We expect the FOMC to deliver a third and final 25bp rate cut at the upcoming meeting. … We believe the mixed growth data since the last meeting more closely resembles the Committee’s baseline forecast than the downside scenarios under discussion. … We expect a somewhat hawkish rewording, with “act as appropriate to sustain the expansion” replaced by a reference to recent easing and the less committal “will act as needed to promote its objectives.”

Everyone will be looking for hints of a fourth rate cut – or if the Fed thinks this is the end of the “mid-cycle” rate cuts.”

The day before the FOMC rate cut decision and highly relevant guidance for future monetary policy will be one that is less important to investors and with equity futures pointing to a market that aims to digest Monday’s gains. With the S&P 500 at record levels, however, investors are now contemplating the achievement and what’s next for markets. Some are suggesting that their are 3 variables that may prove the undoing of the recent rally to new record levels.

If you’re wondering what these 3 variables are that could tip the market back over, well the answer is rather simple. The same things that brought the market to record highs!

  • Easing monetary policy
  • Easing trade tensions
  • Better than forecasted earnings

If any of these 3 variables falter, the market can easily find itself in retreat once again and find Mike Wilson’s base case scenario of SPX 2,750 easily achieved. Let’s face it, an aged and illiquid bull market is easy to find any significant headline reverse the October gains rather quickly.

The table above from Bespoke Investment Group outlines the duration and gains of the current bull market compared to previous bull markets. This bull market easily ranks as the second longest and second strongest on record. We’re now more than 1,000 days longer than the 1949-1956 and 1974-1980 bulls, and we’re nearly 2,000 days longer than the 2002-2007 bull. We’re also more than double the average bull market in terms of both duration and gain. The average bull sees a gain of 154.4% over 1,700 days.This bull we’ve seen a price gain of 349.5% over 3,885 days. The bull is unarguably tired, lacking volume and liquidity, so don’t be surprised if a misstep in Fed messaging/guidance or a poor economic data point deliver a sharp rebuking of investors at some point. Nonetheless, J.P. Morgan like Finom Group believe any near-term market dips would prove fleeting and as the bull market is forecasted to live on. And why do we believe the bull market will live on, even if a near-term dip should take place? Market dips should be anticipated AND BOUGHT, assuming we are not in a recession or heading into a recession near-term. But let’s say that is the worst case scenario and we are in a recession. History suggests investors would be surprised at the returns for the S&P 500 during recessions.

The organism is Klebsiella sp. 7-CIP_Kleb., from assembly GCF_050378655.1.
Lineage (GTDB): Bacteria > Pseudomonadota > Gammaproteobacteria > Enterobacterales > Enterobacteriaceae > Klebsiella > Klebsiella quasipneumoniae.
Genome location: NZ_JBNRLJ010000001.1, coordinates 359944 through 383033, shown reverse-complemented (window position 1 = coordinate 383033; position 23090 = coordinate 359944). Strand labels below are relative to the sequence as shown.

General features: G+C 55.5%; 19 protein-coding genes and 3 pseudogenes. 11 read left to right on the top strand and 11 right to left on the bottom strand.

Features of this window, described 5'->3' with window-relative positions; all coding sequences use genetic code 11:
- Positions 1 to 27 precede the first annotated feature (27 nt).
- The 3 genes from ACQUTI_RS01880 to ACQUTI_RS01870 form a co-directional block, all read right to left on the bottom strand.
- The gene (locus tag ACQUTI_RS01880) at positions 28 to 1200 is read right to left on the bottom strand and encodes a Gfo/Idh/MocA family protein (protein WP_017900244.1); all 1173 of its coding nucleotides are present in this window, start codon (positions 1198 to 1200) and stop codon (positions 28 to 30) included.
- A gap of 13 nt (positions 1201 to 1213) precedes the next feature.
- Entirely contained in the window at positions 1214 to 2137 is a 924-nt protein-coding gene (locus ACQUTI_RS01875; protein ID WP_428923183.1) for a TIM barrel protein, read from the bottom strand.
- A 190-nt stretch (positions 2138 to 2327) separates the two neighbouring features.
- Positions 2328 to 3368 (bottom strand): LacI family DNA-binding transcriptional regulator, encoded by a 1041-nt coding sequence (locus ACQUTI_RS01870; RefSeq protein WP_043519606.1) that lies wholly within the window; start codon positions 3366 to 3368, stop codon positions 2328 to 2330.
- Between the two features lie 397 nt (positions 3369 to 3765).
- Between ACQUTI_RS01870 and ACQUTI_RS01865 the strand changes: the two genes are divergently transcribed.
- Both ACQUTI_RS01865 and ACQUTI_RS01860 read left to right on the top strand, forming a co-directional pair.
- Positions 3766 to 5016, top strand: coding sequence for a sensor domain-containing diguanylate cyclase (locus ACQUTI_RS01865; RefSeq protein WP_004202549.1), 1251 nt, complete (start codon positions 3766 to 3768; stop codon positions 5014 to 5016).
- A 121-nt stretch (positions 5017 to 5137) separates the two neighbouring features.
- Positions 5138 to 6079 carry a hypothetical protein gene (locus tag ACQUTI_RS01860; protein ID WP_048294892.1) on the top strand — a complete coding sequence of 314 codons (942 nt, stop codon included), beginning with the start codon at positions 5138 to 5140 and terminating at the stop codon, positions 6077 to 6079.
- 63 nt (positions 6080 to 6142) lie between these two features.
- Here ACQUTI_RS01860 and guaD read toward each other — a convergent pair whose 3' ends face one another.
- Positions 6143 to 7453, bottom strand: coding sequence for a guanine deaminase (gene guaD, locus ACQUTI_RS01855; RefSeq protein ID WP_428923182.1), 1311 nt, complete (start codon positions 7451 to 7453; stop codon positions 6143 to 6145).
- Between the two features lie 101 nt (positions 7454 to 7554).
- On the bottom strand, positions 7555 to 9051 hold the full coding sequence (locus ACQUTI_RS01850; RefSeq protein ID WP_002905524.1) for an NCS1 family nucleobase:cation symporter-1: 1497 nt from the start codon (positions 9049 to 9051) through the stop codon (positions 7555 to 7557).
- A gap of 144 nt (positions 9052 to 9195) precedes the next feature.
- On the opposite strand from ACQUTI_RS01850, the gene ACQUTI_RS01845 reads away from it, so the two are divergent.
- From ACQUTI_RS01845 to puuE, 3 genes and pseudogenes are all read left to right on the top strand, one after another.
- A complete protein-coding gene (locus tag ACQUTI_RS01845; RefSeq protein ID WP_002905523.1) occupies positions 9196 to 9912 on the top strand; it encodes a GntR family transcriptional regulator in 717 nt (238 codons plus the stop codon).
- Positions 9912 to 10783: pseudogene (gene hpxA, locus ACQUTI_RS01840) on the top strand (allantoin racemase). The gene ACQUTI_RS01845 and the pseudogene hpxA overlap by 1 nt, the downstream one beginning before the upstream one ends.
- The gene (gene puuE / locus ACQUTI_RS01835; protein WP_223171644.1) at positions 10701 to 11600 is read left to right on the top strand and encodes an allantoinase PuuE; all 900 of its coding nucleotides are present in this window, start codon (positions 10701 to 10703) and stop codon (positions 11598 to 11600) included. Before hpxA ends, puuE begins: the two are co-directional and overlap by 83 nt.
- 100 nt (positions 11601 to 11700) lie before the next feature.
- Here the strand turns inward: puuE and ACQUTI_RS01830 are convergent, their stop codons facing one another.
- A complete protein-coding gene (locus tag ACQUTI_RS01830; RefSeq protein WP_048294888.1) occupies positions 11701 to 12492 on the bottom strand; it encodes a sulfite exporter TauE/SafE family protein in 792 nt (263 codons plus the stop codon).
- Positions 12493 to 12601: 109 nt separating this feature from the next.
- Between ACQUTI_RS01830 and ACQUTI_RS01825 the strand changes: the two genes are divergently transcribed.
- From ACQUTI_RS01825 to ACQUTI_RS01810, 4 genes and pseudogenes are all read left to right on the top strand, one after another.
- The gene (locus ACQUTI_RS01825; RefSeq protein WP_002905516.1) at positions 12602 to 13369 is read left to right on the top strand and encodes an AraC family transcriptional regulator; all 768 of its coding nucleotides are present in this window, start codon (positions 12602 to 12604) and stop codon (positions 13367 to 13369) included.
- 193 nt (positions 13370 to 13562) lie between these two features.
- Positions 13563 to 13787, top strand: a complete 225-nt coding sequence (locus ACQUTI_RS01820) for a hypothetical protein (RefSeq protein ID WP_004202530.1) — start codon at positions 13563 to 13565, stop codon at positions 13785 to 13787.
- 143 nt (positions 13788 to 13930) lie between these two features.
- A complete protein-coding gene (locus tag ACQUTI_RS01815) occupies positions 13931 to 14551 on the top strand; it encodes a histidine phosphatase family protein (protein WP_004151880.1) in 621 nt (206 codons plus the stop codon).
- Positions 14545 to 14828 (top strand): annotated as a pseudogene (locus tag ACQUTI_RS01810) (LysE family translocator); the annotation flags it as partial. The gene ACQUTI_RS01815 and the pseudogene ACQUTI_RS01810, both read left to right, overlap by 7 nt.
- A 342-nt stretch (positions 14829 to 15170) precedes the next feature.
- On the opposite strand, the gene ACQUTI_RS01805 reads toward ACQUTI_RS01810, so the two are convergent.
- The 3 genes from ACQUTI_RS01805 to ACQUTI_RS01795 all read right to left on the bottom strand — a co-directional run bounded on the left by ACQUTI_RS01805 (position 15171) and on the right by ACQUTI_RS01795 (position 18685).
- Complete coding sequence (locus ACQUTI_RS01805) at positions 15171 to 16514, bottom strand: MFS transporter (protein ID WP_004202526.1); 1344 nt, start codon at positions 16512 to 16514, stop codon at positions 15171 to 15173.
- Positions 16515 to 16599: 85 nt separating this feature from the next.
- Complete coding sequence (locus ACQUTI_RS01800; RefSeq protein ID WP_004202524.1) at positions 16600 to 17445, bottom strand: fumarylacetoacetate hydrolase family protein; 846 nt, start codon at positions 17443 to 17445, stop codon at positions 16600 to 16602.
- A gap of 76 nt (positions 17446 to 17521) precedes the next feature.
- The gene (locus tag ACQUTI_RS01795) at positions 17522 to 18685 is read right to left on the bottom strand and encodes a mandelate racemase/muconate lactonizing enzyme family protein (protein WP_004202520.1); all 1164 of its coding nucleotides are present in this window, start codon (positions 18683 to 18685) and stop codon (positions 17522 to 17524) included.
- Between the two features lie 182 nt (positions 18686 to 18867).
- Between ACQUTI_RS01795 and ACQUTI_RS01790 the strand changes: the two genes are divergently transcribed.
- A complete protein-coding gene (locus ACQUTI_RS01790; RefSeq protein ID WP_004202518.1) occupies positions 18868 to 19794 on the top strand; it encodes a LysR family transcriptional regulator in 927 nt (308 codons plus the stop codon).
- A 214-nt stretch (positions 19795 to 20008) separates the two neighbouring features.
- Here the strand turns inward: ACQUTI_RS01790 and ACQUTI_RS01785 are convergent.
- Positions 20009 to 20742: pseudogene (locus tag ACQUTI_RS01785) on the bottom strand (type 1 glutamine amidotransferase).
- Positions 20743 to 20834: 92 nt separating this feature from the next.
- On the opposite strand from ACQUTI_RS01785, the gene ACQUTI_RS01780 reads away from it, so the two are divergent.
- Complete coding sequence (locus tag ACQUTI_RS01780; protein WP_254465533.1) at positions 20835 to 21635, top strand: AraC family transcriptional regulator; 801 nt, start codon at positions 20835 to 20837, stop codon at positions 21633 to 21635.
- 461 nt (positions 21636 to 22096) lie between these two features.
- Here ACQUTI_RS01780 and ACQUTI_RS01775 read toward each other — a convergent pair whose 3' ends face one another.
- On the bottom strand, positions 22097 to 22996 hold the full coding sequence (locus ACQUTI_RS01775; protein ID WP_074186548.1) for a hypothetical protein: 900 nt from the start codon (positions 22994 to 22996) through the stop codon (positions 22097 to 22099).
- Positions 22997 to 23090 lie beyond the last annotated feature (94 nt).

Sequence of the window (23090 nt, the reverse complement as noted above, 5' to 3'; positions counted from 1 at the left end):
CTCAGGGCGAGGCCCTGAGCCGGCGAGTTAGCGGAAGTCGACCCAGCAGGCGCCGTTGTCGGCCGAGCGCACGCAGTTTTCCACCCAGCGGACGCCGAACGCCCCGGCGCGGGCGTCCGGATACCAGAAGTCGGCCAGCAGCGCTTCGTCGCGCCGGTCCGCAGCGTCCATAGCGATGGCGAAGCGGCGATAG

The S&P has delivered a 3.8% on average return during recessions going back to 1945, according to National Bureau of Economic Research data cited by Ritholtz Wealth Management’s Ben Carlson. As Brett Favre would say, “Relax.” It’s only recency bias related from the 2007-2008 recession and bear market that expands our fear of what to expect from markets during recessions. Was there a recession in 1987, no! And yet the market still had one of the most fantastic bear markets in a single day. Perspective folks, perspective! With this in mind let’s continue with some degree of positivity and with regards to the near-term outlook…

J.P. Morgan strategists said stocks could reach next year’s target of 3,200 for the S&P 500 sooner than expected. “Looking ahead, given improving trade rhetoric, the market could reach our 2020 midyear price target of 3,200 sooner (by late 2019 or early 2020),” Dubravko Lakos-Bujas, the firm’s chief U.S. equity strategist, said in a note to clients on Monday.

While the notes from J.P. Morgan’s analysts are quite optimistic, not everyone shares such optimism, especially given the Fed’s tough task ahead.

“From our point of view, you’re likely to get a sell-off based on a Fed disappointment,” said Julian Emanuel, chief equity and derivatives strategist at BTIG. Fed funds futures are signaling a 50% chance for a rate cut by March, but many economists, like those at Goldman Sachs, expect this Fed cut to be the final one and it could signal it’s finished.

I expect the Fed to cut a quarter point, but then back off promising any more cuts, though it may keep the door open just slightly. We think the market has discounted a lot of positive news, and it’s likely to be shocked by this now.

A sell-off could take the S&P back down to the 2,875 level. There’s the potential for the market to pull into the 200-day moving average in the next couple of weeks, if the market is sufficiently spooked by the Fed,” he said. The 200-day moving average was at 2,877 Monday.

It’s going to be another long week for investors and traders and one filled with anticipation and varied forecasts. As such, think beyond the week and plan accordingly.